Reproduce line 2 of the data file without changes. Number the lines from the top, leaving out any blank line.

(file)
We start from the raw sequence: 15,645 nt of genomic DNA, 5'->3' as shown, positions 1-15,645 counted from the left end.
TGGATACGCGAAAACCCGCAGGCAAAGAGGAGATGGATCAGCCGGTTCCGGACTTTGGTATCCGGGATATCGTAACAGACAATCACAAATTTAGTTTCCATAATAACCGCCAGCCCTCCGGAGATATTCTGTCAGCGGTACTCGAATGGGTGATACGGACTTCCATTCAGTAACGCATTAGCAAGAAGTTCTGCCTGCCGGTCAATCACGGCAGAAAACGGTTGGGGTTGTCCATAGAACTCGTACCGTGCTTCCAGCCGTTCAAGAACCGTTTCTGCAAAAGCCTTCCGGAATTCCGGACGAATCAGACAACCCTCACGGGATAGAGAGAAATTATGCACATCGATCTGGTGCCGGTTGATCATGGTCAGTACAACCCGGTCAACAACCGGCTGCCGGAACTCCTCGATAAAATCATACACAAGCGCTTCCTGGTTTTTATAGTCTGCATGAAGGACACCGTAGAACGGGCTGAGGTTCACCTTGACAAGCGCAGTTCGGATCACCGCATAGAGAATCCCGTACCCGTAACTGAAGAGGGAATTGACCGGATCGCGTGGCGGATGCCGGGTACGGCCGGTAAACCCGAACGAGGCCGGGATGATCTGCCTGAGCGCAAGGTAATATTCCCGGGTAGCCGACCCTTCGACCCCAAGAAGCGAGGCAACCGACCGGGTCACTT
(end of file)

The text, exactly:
TGGATACGCGAAAACCCGCAGGCAAAGAGGAGATGGATCAGCCGGTTCCGGACTTTGGTATCCGGGATATCGTAACAGACAATCACAAATTTAGTTTCCATAATAACCGCCAGCCCTCCGGAGATATTCTGTCAGCGGTACTCGAATGGGTGATACGGACTTCCATTCAGTAACGCATTAGCAAGAAGTTCTGCCTGCCGGTCAATCACGGCAGAAAACGGTTGGGGTTGTCCATAGAACTCGTACCGTGCTTCCAGCCGTTCAAGAACCGTTTCTGCAAAAGCCTTCCGGAATTCCGGACGAATCAGACAACCCTCACGGGATAGAGAGAAATTATGCACATCGATCTGGTGCCGGTTGATCATGGTCAGTACAACCCGGTCAACAACCGGCTGCCGGAACTCCTCGATAAAATCATACACAAGCGCTTCCTGGTTTTTATAGTCTGCATGAAGGACACCGTAGAACGGGCTGAGGTTCACCTTGACAAGCGCAGTTCGGATCACCGCATAGAGAATCCCGTACCCGTAACTGAAGAGGGAATTGACCGGATCGCGTGGCGGATGCCGGGTACGGCCGGTAAACCCGAACGAGGCCGGGATGATCTGCCTGAGCGCAAGGTAATATTCCCGGGTAGCCGACCCTTCGACCCCAAGAAGCGAGGCAACCGACCGGGTCACTT